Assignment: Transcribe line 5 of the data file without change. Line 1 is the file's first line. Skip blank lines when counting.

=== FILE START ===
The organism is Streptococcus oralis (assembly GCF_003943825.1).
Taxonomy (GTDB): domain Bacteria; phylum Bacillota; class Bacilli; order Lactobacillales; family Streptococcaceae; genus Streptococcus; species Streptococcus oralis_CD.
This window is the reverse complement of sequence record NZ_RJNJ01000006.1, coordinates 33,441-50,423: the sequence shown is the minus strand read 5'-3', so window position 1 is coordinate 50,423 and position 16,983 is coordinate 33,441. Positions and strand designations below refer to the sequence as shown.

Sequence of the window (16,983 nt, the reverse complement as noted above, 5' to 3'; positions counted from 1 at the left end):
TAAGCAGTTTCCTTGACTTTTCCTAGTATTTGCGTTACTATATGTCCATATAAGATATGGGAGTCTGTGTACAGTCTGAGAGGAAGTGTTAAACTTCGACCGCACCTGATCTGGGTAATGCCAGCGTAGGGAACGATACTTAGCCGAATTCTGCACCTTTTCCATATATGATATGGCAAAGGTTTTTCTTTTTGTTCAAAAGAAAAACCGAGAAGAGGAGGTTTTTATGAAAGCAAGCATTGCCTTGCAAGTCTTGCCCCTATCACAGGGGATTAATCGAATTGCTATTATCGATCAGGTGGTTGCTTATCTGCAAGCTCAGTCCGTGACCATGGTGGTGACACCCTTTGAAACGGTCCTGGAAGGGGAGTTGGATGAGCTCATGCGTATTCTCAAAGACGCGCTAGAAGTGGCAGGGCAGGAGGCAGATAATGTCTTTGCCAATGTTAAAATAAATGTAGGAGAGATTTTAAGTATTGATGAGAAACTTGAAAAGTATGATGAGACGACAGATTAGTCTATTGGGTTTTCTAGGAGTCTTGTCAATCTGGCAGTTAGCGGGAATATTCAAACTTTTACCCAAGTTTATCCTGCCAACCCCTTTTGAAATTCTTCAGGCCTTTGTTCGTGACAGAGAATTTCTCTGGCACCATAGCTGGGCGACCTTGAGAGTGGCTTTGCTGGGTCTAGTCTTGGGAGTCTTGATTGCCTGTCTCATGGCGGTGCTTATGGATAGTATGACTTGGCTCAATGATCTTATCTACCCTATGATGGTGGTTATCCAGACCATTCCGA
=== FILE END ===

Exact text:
TAAGCAGTTTCCTTGACTTTTCCTAGTATTTGCGTTACTATATGTCCATATAAGATATGGGAGTCTGTGTACAGTCTGAGAGGAAGTGTTAAACTTCGACCGCACCTGATCTGGGTAATGCCAGCGTAGGGAACGATACTTAGCCGAATTCTGCACCTTTTCCATATATGATATGGCAAAGGTTTTTCTTTTTGTTCAAAAGAAAAACCGAGAAGAGGAGGTTTTTATGAAAGCAAGCATTGCCTTGCAAGTCTTGCCCCTATCACAGGGGATTAATCGAATTGCTATTATCGATCAGGTGGTTGCTTATCTGCAAGCTCAGTCCGTGACCATGGTGGTGACACCCTTTGAAACGGTCCTGGAAGGGGAGTTGGATGAGCTCATGCGTATTCTCAAAGACGCGCTAGAAGTGGCAGGGCAGGAGGCAGATAATGTCTTTGCCAATGTTAAAATAAATGTAGGAGAGATTTTAAGTATTGATGAGAAACTTGAAAAGTATGATGAGACGACAGATTAGTCTATTGGGTTTTCTAGGAGTCTTGTCAATCTGGCAGTTAGCGGGAATATTCAAACTTTTACCCAAGTTTATCCTGCCAACCCCTTTTGAAATTCTTCAGGCCTTTGTTCGTGACAGAGAATTTCTCTGGCACCATAGCTGGGCGACCTTGAGAGTGGCTTTGCTGGGTCTAGTCTTGGGAGTCTTGATTGCCTGTCTCATGGCGGTGCTTATGGATAGTATGACTTGGCTCAATGATCTTATCTACCCTATGATGGTGGTTATCCAGACCATTCCGA